Overseas Economics: Age In Place Overseas In Luxury... Instead Of At Home In Poverty
My wife Vicki and I find ourselves in California for a few months. A popular new book here, “The Truth About Your Future: The Money Guide You Need Now, Later, And Much Later,” predicts a startling future, largely free of disease, free of routine college education, of traffic accidents, old-age homes, drivers, and more. The author believes long-term predictions should transport us out of our comfort zones. In the process, he gets carried away. Seeing a future that’s similar to the present, he says, prevents us from seizing the moment.
I paid special attention to two chapters. The first talks about where we’ll want to live in 30 or 40 years. The second covers long-term care. In both cases, I found an insular, outdated world view.
First, take living arrangements. The author predicts the growth of special communities. Alternatives include naturally occurring retirement communities, cohousing, shared housing, co-ops, niche communities, and a village model. A final section considers geography, focusing on the Midwest. With safer transportation, lower living costs, and quick trips to Florida over the winter, Columbus, Ohio, might make some sense. He also talks about second homes, fractional ownership, and destination clubs.
I confess I was astonished at the lack of lip service, at least, to living abroad. This author wants to shake us up, wants us to get used to rapid change. Yet he omits any mention of living in Mexico, Panama, or Malaysia. Overseas living can offer hugely preferable alternatives compared to shared housing or niche communities.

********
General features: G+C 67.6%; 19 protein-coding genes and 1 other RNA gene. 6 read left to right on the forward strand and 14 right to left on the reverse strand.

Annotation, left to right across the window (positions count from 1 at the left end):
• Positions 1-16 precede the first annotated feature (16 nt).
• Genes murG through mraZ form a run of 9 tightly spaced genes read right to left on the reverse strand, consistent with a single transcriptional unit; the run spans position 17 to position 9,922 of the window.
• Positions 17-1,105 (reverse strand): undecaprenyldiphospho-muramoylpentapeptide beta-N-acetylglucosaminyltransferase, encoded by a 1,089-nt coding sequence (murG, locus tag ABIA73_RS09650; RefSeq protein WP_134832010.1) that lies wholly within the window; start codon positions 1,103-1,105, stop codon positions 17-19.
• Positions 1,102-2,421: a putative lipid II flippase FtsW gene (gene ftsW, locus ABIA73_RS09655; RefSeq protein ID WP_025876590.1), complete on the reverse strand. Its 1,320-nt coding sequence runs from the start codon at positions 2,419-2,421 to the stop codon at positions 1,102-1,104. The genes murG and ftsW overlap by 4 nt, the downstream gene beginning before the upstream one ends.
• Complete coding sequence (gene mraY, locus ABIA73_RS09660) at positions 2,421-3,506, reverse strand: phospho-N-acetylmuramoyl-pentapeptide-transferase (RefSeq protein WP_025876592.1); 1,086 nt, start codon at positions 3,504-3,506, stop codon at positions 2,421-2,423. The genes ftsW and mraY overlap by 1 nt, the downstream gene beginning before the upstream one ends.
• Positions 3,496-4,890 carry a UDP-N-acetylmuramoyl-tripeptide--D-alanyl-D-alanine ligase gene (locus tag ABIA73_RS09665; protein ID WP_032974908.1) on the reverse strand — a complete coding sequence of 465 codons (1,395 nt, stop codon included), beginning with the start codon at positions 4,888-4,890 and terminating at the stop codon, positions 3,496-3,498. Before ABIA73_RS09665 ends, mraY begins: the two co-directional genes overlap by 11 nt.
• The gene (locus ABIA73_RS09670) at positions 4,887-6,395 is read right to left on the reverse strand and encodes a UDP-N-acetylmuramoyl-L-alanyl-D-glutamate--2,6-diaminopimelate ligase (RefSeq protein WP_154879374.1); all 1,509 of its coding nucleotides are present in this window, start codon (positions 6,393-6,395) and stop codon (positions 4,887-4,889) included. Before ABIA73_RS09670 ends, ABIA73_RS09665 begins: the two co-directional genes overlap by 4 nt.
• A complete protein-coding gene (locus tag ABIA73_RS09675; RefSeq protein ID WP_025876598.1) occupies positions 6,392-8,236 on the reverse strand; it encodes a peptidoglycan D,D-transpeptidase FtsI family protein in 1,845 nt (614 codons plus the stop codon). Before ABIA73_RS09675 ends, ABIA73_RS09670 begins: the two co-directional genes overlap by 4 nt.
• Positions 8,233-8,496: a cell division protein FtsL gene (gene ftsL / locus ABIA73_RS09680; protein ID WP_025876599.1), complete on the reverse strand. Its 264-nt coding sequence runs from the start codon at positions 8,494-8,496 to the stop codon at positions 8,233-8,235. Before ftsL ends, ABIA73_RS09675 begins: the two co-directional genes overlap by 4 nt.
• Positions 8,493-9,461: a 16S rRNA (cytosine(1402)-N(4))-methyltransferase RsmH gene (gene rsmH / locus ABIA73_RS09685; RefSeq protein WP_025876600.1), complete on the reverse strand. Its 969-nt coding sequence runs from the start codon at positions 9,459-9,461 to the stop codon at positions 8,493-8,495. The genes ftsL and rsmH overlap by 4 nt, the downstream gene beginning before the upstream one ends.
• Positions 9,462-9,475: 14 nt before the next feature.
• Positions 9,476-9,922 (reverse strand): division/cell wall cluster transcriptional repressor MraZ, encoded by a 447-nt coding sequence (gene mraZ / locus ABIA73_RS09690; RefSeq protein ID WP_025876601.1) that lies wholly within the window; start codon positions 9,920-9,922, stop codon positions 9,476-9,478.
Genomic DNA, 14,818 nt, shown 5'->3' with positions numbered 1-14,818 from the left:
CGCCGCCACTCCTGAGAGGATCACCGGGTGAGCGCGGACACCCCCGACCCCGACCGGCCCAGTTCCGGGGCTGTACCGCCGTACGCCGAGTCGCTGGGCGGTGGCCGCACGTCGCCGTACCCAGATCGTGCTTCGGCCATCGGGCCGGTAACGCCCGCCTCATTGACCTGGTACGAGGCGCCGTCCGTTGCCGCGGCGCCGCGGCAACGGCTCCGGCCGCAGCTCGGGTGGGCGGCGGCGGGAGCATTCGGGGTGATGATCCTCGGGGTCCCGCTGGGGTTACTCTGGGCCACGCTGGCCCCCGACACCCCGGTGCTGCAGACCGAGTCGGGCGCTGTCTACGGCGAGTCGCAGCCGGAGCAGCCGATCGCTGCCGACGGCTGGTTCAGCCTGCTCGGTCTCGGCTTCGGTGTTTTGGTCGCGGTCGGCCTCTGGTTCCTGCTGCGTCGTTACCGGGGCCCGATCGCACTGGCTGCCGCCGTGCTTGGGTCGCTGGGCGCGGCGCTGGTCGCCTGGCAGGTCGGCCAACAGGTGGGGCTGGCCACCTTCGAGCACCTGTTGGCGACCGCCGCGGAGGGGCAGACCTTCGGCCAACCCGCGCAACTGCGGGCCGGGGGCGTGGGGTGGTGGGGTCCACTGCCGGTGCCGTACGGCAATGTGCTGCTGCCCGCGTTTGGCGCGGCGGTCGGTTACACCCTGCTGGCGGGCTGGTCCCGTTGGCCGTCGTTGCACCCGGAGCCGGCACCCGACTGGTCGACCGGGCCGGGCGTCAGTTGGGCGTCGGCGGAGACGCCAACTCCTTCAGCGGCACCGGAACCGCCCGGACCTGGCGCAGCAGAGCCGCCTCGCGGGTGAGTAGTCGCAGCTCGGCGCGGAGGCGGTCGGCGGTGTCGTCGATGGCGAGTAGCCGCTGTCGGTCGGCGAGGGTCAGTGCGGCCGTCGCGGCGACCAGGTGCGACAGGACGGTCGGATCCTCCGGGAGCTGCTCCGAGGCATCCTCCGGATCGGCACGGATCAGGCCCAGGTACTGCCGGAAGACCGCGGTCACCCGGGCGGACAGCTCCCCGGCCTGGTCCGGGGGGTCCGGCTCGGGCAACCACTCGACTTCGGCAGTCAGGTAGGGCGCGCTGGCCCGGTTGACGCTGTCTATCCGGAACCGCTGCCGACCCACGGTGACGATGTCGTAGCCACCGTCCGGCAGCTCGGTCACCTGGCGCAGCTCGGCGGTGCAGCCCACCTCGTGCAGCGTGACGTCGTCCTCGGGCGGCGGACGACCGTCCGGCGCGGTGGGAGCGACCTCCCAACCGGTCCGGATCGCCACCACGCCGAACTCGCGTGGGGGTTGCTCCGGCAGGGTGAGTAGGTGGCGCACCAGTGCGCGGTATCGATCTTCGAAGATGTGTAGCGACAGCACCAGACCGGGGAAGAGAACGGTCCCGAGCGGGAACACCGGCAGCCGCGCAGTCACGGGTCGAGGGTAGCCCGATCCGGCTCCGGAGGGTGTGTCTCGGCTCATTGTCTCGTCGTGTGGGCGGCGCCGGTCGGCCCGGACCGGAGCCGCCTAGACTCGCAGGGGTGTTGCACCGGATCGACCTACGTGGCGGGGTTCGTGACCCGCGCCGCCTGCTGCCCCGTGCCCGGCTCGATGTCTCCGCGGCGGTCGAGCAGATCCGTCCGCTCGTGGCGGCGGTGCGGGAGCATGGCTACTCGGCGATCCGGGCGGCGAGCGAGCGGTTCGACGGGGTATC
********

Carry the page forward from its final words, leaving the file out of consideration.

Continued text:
Perhaps 5 million Americans live overseas today, with millions more moving abroad in the coming decades. Yet financial planners largely ignore the expat world. Americans may be self-centered. I suppose everyone, all over the world, can be considered self-centered. Yet I think it’s folly for a book on the future to omit the thought of living overseas. I think many of us could decide living on the beach in Brazil or Chile, in a bustling city like Singapore or Saigon, or a sleepy town like Taiping or even Chiang Mai, offers far more excitement than Columbus, Ohio.
Vicki and I have lived in Argentina, Mexico, Thailand, Malaysia, France, England, and Spain. We like moving around. At this point, I can easily see us settling down in any one of those countries. In general, we could live much cheaper and better than in the United States. Cheaper air travel, open borders, eased visa restrictions, vibrant expat communities—everything’s going our way.
I Can Talk About Living Overseas Because We've Been There, Done That
If you’re still on the couch, I encourage you to get started with an overseas adventure now, while you’re young, adaptable, and curious. The longer you wait to start, the harder expat living will likely look. Keep in mind the alternatives: living back “home” part of the year, trying several countries before giving up the homestead, perpetual travel, moving to a small condo, and so on.
In my experience, people tend to move overseas in their 60s, then move back to the United States or Canada in their 80s. They opt to return to a grandma apartment in a wing of their kid’s house, perceived better health care, and the old neighborhood. I’ve seen it over and over.
Yet I suspect from here on out we’ll see fewer expats moving back “home.” The world has become more global, the old neighborhood and kids less likely to be there. Over 20% of baby-boom women will never have children. Some 15 million baby boomers will never want to live near the kids, simply because they never had any kids. Even some boomers with children may be wary of living near the kids… children often have needs and troubles of their own.
Thinking About Retiring? Already Retired? Looking For Nursing Care? Consider Options Overseas...